CETOLOGY Tux animals called Cctacea, or Cetaceous Animals, con stitute the last order of the class or mam miferous animals, in most of the modern systems of Zoo logy ; especially in those of Lime, Blumenbach, and Cu vier ; while, in the writings of the older naturalists, they have been regarded as an order of fishes. A more atten tive examination of their intimate structure has, howe ver, proved the impropriety of both these arrangements; and seems to point out the necessity of forming these animals into a distinct and independent class.
They resemble fishes in almost nothing but their ha bitation ; while they are distinguished from those ani mals by the structure of their (Jaunted or anterior extre mities ; by the form and position of their tail ; by their mode of breathing ; and by producing their young and stickling them by teats. On the other hand, while they possess the respiratory and generative organs of quadrupeds, they arc essentially discriminated from these by the for in of their bodies ; by their total want of sa cral extremities, or hind feet ; by the peculiar structure of their tail; and by that characteristic mechanism at tached to their organs of respiration. which gives them the power of ejecting through appropriate outlets the water reed% cd into their mouths while swimming, or seizing their prey.
CE.roLocv, then, is that department of ZooLocy. which treats of the structure, economy, and history, of cetaccous animals, or of whales, and other inhabitants of the deep, which resemble these in anatomical structure.
As few of these animals appear to have been known to the ancients, we meet with but little respecting them in the writings of the first naturalists. Both Aristotle and Pliny, however, mention several of those species with which we arc now most intimately acquainted. Thus, the former, in his Historia Animalium, lib. iii. cap. 12. speaks of the great or Greenland whale, under the mune MaG-To4065, while, in the twelfth chapter of his sixth book, he treats of the Dolphin, and the Porpesse, cm xxim. Though this writer gives us but an imperfect ac count of all those species, and mixes a good deal of the marvellous with his descriptions, he is much more to be relied on than any of his successors of the ancient school. In particular, his natural history of the dolphin is the most faithful of any that we find in ancient writers, and proves, that Aristotle, either from his own observation.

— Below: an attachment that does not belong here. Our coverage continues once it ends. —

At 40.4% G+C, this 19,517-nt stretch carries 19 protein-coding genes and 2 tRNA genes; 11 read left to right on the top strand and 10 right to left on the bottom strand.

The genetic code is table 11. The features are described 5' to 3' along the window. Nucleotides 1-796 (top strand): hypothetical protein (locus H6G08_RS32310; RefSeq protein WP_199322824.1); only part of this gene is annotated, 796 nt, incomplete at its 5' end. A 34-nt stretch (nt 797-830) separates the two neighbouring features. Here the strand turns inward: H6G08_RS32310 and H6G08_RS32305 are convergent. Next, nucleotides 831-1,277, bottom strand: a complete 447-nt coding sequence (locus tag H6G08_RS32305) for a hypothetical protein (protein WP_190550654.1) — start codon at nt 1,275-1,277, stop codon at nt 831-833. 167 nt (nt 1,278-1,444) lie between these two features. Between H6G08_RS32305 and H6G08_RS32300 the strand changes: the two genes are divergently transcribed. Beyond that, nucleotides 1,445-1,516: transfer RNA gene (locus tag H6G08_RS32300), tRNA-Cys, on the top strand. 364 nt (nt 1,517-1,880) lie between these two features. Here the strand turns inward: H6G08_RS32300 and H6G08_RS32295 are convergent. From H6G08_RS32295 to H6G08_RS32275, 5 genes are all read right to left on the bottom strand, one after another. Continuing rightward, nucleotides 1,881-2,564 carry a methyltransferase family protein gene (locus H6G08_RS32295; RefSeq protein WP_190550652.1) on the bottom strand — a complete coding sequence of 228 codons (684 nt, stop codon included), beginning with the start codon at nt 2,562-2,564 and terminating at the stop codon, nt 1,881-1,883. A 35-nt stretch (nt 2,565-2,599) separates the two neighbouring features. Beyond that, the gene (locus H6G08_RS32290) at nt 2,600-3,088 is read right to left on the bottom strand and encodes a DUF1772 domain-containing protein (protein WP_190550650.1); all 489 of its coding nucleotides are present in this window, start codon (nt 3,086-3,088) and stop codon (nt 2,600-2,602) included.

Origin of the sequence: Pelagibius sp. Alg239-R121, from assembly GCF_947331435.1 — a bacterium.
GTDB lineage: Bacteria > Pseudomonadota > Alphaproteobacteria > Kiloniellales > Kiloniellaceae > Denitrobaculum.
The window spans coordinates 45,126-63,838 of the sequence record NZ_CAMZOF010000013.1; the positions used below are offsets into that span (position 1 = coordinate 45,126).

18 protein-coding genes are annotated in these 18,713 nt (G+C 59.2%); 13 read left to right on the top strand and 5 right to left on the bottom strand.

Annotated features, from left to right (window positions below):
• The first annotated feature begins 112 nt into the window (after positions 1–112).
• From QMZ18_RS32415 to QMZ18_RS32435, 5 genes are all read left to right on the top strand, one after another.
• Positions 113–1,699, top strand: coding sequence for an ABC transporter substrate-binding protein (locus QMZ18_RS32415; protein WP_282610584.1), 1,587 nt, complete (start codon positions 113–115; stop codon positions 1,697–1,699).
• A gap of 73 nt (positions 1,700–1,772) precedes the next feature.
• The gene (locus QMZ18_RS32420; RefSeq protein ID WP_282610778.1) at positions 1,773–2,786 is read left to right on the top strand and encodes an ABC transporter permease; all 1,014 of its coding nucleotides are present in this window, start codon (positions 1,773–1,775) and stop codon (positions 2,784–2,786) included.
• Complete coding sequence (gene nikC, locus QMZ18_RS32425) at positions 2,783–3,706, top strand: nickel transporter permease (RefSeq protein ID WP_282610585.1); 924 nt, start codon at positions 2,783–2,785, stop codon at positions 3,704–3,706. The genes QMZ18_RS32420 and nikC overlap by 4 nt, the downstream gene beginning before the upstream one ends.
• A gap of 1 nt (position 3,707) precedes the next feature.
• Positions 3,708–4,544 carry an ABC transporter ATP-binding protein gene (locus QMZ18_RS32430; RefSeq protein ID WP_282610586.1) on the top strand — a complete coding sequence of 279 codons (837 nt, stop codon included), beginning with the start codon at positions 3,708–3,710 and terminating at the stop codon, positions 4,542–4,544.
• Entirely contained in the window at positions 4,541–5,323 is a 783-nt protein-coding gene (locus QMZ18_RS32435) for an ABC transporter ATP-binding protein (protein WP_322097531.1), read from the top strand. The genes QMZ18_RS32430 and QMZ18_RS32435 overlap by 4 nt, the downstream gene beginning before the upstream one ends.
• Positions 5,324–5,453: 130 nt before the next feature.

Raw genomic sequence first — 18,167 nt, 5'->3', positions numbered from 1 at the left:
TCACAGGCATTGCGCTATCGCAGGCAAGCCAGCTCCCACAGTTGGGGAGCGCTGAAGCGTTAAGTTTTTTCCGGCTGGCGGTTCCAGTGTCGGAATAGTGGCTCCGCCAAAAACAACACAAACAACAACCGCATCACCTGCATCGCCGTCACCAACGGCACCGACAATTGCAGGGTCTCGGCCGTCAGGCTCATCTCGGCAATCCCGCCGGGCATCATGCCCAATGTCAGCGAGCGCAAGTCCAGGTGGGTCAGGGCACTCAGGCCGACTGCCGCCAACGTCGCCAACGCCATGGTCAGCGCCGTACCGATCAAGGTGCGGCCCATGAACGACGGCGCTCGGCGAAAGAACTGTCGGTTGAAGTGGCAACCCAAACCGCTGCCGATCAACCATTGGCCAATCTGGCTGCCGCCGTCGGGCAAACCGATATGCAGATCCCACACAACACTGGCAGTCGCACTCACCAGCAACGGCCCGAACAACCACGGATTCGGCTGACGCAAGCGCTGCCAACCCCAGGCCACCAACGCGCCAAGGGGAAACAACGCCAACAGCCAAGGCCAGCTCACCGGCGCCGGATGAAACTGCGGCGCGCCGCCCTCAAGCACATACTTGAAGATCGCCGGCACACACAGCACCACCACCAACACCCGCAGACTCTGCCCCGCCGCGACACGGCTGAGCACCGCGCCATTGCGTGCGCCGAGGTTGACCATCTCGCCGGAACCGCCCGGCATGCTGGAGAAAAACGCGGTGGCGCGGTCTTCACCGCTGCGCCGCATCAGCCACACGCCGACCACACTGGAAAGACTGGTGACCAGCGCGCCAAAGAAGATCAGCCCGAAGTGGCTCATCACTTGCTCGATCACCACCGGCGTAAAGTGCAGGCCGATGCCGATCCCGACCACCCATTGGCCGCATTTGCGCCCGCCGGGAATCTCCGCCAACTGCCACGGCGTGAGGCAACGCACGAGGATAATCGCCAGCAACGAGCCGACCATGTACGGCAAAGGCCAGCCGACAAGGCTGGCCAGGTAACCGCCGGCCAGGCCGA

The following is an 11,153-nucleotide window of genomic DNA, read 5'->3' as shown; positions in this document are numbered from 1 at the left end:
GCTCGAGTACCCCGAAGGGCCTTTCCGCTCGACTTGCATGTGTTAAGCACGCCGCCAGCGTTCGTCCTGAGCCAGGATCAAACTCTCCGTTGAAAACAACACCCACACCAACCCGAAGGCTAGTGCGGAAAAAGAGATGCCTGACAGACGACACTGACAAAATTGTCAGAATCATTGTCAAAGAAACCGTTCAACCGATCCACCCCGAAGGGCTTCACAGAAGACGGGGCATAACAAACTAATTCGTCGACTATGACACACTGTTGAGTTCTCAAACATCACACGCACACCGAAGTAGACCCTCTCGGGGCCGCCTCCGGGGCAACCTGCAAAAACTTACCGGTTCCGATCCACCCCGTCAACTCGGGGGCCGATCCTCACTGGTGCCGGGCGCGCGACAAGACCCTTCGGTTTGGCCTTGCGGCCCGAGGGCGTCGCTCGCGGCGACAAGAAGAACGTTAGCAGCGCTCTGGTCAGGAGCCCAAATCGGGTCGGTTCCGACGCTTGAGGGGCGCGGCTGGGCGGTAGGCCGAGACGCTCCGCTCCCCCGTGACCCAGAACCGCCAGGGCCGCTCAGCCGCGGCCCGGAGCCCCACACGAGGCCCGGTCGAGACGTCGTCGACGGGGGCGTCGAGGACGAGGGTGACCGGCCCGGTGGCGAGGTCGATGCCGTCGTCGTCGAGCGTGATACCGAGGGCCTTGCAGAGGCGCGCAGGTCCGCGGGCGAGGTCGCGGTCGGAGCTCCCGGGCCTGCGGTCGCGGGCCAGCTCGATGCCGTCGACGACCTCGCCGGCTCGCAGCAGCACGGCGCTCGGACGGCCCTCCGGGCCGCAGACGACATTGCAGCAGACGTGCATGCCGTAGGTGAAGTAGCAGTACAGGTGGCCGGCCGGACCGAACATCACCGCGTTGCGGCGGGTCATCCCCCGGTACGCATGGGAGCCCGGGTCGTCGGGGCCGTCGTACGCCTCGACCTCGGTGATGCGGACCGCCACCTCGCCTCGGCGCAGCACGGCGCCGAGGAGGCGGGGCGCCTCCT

or that of his assistants, was well acquainted with the true form and manners of the animal which he describes.
The Natural History of the Elder Pliny abounds in observations on several species of whales, especially the great whale, which he describes in the 37th chapter of his eleventh book, under the name of A/use/this; the Dolphin (Delphinus), lib. ix. cap. 9.; the Porpesse(Tur sio), in the 8th ch. ; and the Grampus (Orca), in the 6th chap. of the same book. We are by no means certain, however, that modern writers are correct in assigning the Muse:ails of Pliny as a synonimc of the Mysticetc, or great whale ; for he speaks of the former as preced ing another species, which he calls Balana, by way of leader ; and, in several parts of his work, lie denomi nates the largest species of whale Cete. The descrip tions and relations of Pliny, respecting these animals, are exceedingly fanciful, and show that disposition towards the marvellous fur which this naturalist is so celebrated. His account of the dolphin, in particular, is little better than a collection of fables, gleaned from the poets and travellers of the time ; but, on the other hand, his ac count of the grampus, and the contests between this spe ies the large whales, is very respectable, and tole rably authentic.
Among the earlier naturalists of modern times, many have treated, more or less minutely, of cetaceous ani mals, as Aldrovandi, in that part of his general work en titled Ceta ; Gustier, in his work De Piscibus ; Johnston, in his Historia Xaturalis De Piscibus ct Cetis ; and Ron delet, in his Histoire des Poissons. Of these, the most respectable is Rondelet, whose work is still quoted with approbation by most succeeding writers. He does not, however, add much to our stock of information respect ing the number of species, though lie mentions some, especially the Gibbar, not known to the older natural ists. The work of Aldrovandi is perhaps the most im perfect and inaccurate of the four. Ile quotes largely, and apparently with implicit credit, from the writings of Aristotle and Pliny, and even from the fictions of the poets.